Our conference also included a Healthplays performance of My Dog Has Stripes. This play is about depression and about professional self care. This, along with another presentation from Dr Helena Popovic, stimulated us to acknowledge the very real challenges of our work in health. Helena asked us “at what temperature are you living your life?” and suggested that the speed of life is robbing us of self care and of care to others. One of my favorites, was her saying “emotions are real energy” and I wondered why we tell our clients it’s okay to cry or to be frustrated for instance, yet we suppress expression of these feelings in ourselves. Towards the end of her workshop, Helena quoted actress Lily Tomlinson saying “for fast acting relief try slowing down”. She also reminded us that to be exuberant could be a collective choice.
Our week of events was, in a way, a pause for those who joined the conversation. People from twelve different professional groups and community members, including farmers, rural financial counsellors, teachers, shop assistants, people who look after families and carers, among others, came together to discuss mental health and patient-centred care. We spent no time or energy talking about the lack of resources and lots of time talking about what a difference we can make by listening, by making time and space that feels safe and by being curious about what the people, whom we are working with, really care about and what they really want. Collectively, the feedback was incredibly encouraging. These conversations do make a difference to how we deliver health, to how we protect ourselves from burnout and to how people experience entering the health system when they are feeling vulnerable and disoriented.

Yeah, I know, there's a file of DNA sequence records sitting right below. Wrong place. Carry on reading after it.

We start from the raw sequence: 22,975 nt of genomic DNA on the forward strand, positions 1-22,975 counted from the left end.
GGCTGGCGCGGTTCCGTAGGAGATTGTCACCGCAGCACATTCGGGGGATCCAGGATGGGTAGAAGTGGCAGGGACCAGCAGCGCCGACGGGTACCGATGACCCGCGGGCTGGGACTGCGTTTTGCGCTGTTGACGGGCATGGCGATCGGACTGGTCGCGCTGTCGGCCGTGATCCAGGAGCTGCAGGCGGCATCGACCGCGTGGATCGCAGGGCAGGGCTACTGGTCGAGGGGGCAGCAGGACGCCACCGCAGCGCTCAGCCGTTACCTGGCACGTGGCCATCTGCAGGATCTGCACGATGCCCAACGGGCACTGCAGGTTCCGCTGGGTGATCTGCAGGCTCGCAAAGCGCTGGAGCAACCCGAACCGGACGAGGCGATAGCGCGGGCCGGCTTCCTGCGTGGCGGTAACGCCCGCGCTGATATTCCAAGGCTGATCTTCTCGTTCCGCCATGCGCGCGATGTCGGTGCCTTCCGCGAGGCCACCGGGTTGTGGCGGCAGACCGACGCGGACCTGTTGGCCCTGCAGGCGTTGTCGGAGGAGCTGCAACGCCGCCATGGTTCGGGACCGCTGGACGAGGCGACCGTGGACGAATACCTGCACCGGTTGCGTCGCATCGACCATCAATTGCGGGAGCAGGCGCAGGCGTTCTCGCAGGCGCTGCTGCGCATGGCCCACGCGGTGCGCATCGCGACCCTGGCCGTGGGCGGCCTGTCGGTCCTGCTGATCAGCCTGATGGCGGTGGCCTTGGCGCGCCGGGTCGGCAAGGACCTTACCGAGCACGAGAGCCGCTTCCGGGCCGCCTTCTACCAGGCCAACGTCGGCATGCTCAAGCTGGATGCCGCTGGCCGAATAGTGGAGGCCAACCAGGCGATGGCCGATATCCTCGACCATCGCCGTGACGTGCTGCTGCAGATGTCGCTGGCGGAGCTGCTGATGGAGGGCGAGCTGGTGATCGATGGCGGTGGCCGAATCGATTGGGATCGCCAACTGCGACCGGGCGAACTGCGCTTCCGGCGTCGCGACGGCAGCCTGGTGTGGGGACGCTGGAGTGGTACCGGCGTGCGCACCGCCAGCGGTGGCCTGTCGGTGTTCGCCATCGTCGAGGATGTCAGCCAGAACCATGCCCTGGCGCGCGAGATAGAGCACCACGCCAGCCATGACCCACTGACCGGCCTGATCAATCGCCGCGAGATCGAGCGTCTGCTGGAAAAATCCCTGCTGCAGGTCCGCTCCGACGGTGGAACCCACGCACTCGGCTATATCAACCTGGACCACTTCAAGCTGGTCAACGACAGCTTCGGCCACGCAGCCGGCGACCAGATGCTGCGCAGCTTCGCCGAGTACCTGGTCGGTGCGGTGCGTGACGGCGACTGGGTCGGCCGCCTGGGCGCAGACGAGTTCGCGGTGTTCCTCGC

I am filled with joy and hope about what we can achieve when the whole community joins together to provide and receive health care. Listening, being curious instead of assuming and recognising the impact of an effective team working together, are the lessons I take from the 2017 Gippsland Health Summit. There are no experts and we are all experts – I hope I can honour that every day in my work as a health professional. Thank you to every person who planned, delivered and participated in the Gippsland Health Summit. Thank you for continuing to teach me and in keeping me accountable, we really can do health care better as a team and I love learning how to do that alongside, with you.
May you be well.
Sharee Johnson, Psychologist and Founder of good Practice Good Health Inc.
The Gippsland Health Summit was presented by Good Practice Good Health and supported by many local organisations. For more information contact Sharee Johnson 0439 046 037
This event was posted by Sharee Johnson.